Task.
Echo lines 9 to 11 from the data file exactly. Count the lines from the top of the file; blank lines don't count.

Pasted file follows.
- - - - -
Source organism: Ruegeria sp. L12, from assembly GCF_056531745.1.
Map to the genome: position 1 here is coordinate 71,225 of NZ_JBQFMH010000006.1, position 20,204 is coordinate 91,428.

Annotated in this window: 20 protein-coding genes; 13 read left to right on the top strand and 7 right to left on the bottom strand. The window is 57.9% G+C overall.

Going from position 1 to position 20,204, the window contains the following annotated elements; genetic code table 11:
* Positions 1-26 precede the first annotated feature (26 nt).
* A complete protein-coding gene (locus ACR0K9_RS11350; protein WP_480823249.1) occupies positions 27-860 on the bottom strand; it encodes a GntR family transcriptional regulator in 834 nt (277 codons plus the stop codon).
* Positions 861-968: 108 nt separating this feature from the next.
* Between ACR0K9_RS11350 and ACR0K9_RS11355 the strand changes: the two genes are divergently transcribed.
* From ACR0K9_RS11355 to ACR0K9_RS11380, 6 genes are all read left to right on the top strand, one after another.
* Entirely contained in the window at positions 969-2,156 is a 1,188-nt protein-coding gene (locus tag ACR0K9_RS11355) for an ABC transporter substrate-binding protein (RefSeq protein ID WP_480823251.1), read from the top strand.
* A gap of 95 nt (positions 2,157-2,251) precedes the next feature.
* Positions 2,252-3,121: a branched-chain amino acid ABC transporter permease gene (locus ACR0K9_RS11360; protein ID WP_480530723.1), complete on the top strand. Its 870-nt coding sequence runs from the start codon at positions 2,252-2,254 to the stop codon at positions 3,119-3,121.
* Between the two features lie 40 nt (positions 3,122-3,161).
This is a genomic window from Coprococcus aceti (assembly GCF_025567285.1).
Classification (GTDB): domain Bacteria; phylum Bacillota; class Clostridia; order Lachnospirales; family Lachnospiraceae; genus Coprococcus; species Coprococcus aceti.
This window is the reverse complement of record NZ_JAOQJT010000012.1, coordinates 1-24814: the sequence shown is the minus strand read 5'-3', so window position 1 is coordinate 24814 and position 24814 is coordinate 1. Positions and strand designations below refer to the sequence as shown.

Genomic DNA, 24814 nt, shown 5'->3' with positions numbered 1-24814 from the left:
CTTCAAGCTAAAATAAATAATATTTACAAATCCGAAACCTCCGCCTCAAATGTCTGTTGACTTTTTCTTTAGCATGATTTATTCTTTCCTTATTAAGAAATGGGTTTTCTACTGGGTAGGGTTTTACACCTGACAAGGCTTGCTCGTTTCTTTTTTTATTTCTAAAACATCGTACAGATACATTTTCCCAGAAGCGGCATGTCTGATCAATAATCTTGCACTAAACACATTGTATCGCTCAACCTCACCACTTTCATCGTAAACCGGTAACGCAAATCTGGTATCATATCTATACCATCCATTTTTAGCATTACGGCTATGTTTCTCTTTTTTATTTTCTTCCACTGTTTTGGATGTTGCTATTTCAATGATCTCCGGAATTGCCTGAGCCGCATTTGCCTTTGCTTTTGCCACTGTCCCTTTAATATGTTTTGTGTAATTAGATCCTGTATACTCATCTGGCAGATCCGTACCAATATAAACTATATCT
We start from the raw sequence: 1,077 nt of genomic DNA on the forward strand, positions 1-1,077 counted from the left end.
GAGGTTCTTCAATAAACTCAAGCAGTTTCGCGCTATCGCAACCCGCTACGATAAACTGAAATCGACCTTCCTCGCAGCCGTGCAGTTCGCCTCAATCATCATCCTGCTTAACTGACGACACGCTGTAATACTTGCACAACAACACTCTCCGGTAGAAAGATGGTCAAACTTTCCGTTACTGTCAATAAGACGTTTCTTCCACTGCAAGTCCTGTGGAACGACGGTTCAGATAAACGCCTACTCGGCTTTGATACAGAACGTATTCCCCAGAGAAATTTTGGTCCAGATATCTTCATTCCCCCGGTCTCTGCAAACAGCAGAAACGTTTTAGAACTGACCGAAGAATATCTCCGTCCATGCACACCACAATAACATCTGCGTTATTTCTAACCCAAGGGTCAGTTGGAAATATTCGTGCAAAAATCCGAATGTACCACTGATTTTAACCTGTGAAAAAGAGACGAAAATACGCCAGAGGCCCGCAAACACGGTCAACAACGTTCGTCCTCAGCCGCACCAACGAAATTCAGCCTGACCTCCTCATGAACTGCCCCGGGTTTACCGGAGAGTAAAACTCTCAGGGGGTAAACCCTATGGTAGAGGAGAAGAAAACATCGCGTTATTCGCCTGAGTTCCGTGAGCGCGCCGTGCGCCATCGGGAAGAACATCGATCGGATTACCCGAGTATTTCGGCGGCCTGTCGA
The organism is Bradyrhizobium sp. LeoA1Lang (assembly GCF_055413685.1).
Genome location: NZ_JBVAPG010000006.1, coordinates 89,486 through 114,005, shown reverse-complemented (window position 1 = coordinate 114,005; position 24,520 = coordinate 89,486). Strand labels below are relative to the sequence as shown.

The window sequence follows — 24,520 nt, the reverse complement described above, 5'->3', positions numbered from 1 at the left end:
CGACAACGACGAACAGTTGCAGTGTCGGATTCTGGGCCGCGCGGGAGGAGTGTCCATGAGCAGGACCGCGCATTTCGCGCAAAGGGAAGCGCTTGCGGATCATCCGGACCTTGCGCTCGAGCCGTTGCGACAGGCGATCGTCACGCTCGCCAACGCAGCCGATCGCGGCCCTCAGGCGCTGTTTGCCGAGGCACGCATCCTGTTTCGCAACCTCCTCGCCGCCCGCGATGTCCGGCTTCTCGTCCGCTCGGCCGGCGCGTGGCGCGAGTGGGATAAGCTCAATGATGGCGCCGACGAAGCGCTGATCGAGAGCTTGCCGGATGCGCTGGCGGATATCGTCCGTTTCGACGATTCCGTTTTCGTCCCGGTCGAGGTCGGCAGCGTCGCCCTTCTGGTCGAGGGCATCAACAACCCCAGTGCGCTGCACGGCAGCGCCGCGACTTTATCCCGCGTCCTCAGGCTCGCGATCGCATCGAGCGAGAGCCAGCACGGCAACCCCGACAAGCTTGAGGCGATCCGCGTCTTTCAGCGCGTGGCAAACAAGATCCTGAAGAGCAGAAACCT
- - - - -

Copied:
* From ACR0K9_RS11355 to ACR0K9_RS11380, 6 genes are all read left to right on the top strand, one after another.
* Entirely contained in the window at positions 969-2,156 is a 1,188-nt protein-coding gene (locus tag ACR0K9_RS11355) for an ABC transporter substrate-binding protein (RefSeq protein ID WP_480823251.1), read from the top strand.
* A gap of 95 nt (positions 2,157-2,251) precedes the next feature.